Men's soccer: Terps, Cavaliers play to scoreless tie

By Steven Goff
Washington Post Staff Writer
Sunday, November 1, 2009

Eighth-ranked Maryland and No. 12 Virginia engaged in a testy men's soccer match Saturday night at sloppy Ludwig Field, and after a baffling number of interruptions for injuries, a scuffle, two red cards, officiating confusion and a warning to Terrapins Coach Sasho Cirovski, the teams settled for a 0-0 tie that was as dreary as the weather.

Maryland (10-4-2) seized first place in the ACC at 4-2-2 and 14 points, but with its conference schedule complete, it will have to wait for next weekend's finales involving Wake Forest and North Carolina (both 4-2-1 with 13 points) to learn the seedings for the conference tournament.

Diego Restrepo made superb consecutive saves early in overtime for the Cavaliers (10-3-2, 3-3-1), who stretched their unbeaten streak to six and will finish conference play next Saturday against North Carolina State.

After Restrepo's gems on blistering shots by Taylor Kemp and Casey Townsend, Maryland's Matt Kassel smacked a 20-yarder off the right post.

"It was pretty clear Virginia was willing to settle for a tie," Cirovski said. "A tie right now is not the end of the world, but I felt like we had enough opportunities to win this game. . . . First, second or third [place] is not a big deal. We've got bigger fish to fry. The ACC tournament is going to be one congested, competitive mess."

Townsend, one of the nation's top forwards, returned after missing a month with an ankle injury, but front-line partner Jason Herrick departed in the second half with an apparent hip ailment.

The contentious tone of the match didn't sit well with Cavaliers Coach George Gelnovatch.

"We rarely are able to play good soccer here," he said. "It's a credit to them and to the atmosphere, the frenziness and the hecticness. It's just a tough place to play.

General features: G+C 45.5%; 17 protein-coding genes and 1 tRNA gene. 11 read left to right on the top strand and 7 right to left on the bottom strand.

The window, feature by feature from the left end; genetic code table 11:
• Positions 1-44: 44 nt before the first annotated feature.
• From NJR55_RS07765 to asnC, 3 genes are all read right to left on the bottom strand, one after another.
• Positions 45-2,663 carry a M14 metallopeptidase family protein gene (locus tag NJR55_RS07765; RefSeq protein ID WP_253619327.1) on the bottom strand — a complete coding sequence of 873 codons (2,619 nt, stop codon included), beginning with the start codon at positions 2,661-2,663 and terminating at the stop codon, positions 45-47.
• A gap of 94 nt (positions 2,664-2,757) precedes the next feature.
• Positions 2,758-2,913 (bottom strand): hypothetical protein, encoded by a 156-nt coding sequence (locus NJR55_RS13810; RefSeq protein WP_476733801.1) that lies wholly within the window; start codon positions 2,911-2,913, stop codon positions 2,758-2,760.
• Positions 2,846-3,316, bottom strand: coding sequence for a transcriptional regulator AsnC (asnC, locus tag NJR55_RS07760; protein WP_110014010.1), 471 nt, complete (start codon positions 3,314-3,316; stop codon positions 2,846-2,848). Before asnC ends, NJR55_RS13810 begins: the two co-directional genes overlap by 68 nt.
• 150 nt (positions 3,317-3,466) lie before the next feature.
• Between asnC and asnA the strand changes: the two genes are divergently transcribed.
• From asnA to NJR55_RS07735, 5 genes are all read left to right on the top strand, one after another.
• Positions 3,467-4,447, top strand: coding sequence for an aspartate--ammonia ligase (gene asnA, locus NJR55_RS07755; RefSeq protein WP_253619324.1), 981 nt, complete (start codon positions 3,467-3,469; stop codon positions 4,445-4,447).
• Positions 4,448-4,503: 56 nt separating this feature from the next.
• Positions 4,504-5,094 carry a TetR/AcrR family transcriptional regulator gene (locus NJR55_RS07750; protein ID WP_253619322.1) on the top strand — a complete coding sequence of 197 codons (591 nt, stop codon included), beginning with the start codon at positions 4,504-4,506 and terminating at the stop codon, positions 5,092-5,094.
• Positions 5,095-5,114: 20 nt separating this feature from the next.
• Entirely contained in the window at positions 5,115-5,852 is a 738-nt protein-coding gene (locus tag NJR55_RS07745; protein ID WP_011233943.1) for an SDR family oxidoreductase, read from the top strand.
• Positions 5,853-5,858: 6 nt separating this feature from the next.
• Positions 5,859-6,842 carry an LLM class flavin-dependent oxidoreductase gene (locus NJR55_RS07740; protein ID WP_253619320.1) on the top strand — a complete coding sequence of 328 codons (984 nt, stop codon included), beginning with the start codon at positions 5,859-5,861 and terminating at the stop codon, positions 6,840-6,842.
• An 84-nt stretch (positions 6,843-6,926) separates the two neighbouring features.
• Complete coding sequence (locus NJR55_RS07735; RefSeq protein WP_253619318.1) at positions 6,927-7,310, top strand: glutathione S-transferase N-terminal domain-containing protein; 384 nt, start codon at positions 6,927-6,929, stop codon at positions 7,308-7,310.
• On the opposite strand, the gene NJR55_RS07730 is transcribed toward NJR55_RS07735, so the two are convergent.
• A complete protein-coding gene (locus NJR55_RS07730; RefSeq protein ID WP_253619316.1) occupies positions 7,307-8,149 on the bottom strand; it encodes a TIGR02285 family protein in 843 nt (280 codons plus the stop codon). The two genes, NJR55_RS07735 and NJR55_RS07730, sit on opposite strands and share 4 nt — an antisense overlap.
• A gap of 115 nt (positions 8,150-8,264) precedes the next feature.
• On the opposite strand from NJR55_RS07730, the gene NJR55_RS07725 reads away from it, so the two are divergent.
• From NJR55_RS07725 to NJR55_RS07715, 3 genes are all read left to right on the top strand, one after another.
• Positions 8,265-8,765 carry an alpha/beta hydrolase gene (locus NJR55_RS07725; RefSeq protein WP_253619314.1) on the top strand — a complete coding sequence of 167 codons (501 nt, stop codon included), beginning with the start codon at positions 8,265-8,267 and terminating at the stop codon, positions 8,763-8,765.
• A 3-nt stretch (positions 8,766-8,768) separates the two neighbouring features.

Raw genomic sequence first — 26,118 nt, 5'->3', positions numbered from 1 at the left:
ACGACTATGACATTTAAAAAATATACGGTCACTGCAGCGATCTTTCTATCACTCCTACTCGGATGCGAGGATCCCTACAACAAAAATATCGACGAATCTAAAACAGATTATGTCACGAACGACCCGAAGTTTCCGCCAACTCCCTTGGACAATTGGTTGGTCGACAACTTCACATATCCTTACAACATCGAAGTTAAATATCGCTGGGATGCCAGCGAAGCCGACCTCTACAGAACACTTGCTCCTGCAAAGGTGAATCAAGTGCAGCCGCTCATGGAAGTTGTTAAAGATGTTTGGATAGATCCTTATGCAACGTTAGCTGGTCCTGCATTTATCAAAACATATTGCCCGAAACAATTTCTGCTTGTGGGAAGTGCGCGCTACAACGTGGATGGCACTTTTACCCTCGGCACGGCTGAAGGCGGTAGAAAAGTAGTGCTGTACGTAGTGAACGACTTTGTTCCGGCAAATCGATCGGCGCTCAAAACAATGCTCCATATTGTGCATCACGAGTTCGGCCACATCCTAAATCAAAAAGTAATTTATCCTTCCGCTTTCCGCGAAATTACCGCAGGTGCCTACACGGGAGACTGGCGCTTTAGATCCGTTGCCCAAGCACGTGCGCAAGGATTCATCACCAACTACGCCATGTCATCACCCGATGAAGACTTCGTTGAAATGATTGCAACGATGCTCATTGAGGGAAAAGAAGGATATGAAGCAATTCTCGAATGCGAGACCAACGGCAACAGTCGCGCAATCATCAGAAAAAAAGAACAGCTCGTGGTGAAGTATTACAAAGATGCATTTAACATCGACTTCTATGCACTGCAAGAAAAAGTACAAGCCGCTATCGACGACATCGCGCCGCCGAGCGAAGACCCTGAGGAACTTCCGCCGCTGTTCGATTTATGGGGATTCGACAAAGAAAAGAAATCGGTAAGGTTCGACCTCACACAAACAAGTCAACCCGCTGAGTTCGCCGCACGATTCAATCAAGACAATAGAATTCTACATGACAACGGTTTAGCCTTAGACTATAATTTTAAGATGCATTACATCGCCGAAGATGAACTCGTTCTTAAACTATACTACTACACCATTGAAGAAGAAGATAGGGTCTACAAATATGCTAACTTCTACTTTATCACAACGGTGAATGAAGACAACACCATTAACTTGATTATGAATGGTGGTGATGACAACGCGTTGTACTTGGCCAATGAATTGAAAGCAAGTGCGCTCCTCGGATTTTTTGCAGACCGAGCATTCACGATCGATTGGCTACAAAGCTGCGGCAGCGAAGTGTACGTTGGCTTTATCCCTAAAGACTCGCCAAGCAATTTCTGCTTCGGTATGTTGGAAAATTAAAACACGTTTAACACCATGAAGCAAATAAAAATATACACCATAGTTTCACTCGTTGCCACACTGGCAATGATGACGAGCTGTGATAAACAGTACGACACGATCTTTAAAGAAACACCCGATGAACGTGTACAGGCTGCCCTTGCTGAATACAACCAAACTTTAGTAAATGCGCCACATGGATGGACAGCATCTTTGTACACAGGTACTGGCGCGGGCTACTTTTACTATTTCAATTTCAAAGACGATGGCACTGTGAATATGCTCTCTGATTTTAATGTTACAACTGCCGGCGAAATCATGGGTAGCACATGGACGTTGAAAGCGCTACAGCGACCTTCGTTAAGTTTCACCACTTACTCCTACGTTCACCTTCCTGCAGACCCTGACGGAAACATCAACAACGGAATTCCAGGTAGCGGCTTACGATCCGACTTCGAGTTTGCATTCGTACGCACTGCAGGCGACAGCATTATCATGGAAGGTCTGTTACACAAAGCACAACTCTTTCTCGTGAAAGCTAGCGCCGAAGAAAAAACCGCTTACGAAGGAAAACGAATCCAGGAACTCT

"Your mentality is to dig in and hope that the game finds a rhythm. At the end of the first half, there was a little bit of rhythm, but then the red cards. There's so much screaming at the ref, and the ref gets excited, and the fans and coaches get into it. It just makes it crazy. The ref feels like he has to call something when you hear people screaming at the top of their lungs."

Virginia threatened from distance three times late in the first half, including Jonathan Villanueva's 30-yard free kick that Maryland goalie Zac MacMath handled nicely. A moment later, Neil Barlow slid into MacMath attempting to redirect a cross, sparking a scuffle that resulted in red cards for Barlow and Maryland's Billy Cortes.

MacMath "got one cleat to the head and one cleat to the chest," Cirovski said.

Gelnovatch countered: "Neil told me that he just slid in, went for it and collided with the keeper. He didn't go after the keeper, but when you have everyone screaming at the top of their lungs like bloody murder just happened, the ref says, 'Oh, man, I have to make a call.' "

The rambunctious tone continued after halftime, leading to frequent stoppages, sideline rants by Cirovski -- who received a yellow card -- and no flow to the game. Referee Jorge Gonzalez was largely responsible, having allowed several hard challenges to go unpunished early in the match and halting the game at odd times.

Maryland howled for a penalty kick in the 61st minute, claiming a handball. A 25-yard bid by Maryland's Kaoru Forbess in the 87th narrowly missed the far post, the last quality chance in regulation.

"It got a little dirty at times," Terrapins midfielder Drew Yates said. "It was tight and it was quick. It's Maryland-Virginia, so the atmosphere is always going to be tense."

-- HOLY CROSS 2, AMERICAN 0: In Worcester, Mass., the Eagles' nine-game unbeaten streak ended when they yielded two goals in the last 10 minutes. American (9-4-2) is second in the Patriot League with a 4-1-1 mark and will visit Virginia on Tuesday.

© 2009 The Washington Post Company